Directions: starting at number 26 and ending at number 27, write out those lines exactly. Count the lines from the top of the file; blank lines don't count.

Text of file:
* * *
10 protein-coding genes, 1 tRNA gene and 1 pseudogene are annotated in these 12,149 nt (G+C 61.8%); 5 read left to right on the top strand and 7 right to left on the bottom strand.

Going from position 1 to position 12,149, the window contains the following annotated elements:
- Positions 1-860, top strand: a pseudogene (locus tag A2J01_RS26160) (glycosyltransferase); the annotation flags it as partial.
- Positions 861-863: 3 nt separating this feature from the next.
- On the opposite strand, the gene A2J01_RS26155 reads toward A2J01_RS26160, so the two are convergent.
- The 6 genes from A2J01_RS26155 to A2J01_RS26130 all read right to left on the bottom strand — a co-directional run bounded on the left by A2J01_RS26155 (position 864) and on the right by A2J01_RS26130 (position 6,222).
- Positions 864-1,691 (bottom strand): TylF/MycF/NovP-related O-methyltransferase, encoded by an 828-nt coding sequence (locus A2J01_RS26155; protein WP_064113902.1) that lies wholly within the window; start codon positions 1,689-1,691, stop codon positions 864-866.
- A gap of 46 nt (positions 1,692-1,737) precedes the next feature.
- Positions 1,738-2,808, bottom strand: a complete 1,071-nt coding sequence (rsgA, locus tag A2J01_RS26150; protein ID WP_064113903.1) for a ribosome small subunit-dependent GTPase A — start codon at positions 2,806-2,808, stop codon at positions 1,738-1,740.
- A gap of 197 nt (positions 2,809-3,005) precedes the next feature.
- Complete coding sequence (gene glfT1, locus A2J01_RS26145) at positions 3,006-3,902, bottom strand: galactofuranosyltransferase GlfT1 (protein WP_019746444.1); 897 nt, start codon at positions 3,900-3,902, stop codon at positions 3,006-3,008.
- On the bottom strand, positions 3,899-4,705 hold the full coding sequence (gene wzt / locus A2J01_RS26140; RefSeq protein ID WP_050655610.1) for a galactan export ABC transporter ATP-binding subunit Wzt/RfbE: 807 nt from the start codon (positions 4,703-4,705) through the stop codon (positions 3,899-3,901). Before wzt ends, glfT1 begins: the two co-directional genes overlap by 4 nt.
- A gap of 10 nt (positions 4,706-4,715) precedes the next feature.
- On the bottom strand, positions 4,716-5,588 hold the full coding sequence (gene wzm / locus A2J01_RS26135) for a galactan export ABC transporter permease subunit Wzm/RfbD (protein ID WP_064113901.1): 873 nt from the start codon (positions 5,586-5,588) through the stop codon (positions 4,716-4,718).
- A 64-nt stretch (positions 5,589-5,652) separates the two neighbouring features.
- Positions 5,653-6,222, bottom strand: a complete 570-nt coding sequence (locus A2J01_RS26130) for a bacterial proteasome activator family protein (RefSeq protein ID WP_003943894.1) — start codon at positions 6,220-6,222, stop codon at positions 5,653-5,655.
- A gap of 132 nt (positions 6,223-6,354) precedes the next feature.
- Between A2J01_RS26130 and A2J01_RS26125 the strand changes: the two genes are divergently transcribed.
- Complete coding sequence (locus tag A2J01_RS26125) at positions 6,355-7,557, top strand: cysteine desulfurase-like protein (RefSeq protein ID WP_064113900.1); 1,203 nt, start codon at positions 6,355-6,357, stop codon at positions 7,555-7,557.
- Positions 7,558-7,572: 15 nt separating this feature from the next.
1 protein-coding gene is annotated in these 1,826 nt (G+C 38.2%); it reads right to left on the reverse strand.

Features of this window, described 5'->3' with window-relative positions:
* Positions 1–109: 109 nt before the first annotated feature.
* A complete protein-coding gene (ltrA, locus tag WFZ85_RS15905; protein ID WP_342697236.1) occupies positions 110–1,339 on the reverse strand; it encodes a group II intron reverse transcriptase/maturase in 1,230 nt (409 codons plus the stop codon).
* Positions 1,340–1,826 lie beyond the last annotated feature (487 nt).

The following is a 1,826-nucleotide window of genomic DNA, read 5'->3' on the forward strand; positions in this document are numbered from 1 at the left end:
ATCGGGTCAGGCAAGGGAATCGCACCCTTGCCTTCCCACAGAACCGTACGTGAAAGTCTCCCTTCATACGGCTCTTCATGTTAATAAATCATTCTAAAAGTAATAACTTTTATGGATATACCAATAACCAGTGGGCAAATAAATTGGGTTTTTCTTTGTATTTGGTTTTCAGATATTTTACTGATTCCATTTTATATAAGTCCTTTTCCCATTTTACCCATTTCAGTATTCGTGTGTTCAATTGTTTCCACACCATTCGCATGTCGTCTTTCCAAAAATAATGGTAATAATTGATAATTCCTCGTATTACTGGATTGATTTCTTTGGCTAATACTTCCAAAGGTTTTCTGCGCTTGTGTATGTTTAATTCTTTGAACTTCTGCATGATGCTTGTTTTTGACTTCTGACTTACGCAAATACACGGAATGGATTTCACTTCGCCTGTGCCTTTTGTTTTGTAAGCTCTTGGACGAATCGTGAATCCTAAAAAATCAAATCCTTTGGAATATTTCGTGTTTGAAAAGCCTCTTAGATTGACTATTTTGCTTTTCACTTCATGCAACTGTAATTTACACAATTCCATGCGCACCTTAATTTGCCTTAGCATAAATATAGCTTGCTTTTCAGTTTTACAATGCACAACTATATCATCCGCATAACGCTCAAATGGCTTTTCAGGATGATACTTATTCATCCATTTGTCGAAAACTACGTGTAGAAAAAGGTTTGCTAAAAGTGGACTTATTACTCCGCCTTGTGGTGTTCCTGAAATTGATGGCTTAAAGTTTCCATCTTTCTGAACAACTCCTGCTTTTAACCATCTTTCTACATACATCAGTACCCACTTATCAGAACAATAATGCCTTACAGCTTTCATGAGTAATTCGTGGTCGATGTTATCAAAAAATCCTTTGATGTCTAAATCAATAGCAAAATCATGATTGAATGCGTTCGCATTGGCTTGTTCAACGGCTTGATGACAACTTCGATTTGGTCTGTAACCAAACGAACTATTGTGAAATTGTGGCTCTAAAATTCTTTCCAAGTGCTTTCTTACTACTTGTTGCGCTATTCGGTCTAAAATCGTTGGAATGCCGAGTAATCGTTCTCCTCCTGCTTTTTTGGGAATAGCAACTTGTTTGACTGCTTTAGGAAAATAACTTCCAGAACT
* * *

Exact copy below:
The following is a 1,826-nucleotide window of genomic DNA, read 5'->3' on the forward strand; positions in this document are numbered from 1 at the left end:
ATCGGGTCAGGCAAGGGAATCGCACCCTTGCCTTCCCACAGAACCGTACGTGAAAGTCTCCCTTCATACGGCTCTTCATGTTAATAAATCATTCTAAAAGTAATAACTTTTATGGATATACCAATAACCAGTGGGCAAATAAATTGGGTTTTTCTTTGTATTTGGTTTTCAGATATTTTACTGATTCCATTTTATATAAGTCCTTTTCCCATTTTACCCATTTCAGTATTCGTGTGTTCAATTGTTTCCACACCATTCGCATGTCGTCTTTCCAAAAATAATGGTAATAATTGATAATTCCTCGTATTACTGGATTGATTTCTTTGGCTAATACTTCCAAAGGTTTTCTGCGCTTGTGTATGTTTAATTCTTTGAACTTCTGCATGATGCTTGTTTTTGACTTCTGACTTACGCAAATACACGGAATGGATTTCACTTCGCCTGTGCCTTTTGTTTTGTAAGCTCTTGGACGAATCGTGAATCCTAAAAAATCAAATCCTTTGGAATATTTCGTGTTTGAAAAGCCTCTTAGATTGACTATTTTGCTTTTCACTTCATGCAACTGTAATTTACACAATTCCATGCGCACCTTAATTTGCCTTAGCATAAATATAGCTTGCTTTTCAGTTTTACAATGCACAACTATATCATCCGCATAACGCTCAAATGGCTTTTCAGGATGATACTTATTCATCCATTTGTCGAAAACTACGTGTAGAAAAAGGTTTGCTAAAAGTGGACTTATTACTCCGCCTTGTGGTGTTCCTGAAATTGATGGCTTAAAGTTTCCATCTTTCTGAACAACTCCTGCTTTTAACCATCTTTCTACATACATCAGTACCCACTTATCAGAACAATAATGCCTTACAGCTTTCATGAGTAATTCGTGGTCGATGTTATCAAAAAATCCTTTGATGTCTAAATCAATAGCAAAATCATGATTGAATGCGTTCGCATTGGCTTGTTCAACGGCTTGATGACAACTTCGATTTGGTCTGTAACCAAACGAACTATTGTGAAATTGTGGCTCTAAAATTCTTTCCAAGTGCTTTCTTACTACTTGTTGCGCTATTCGGTCTAAAATCGTTGGAATGCCGAGTAATCGTTCTCCTCCTGCTTTTTTGGGAATAGCAACTTGTTTGACTGCTTTAGGAAAATAACTTCCAGAACT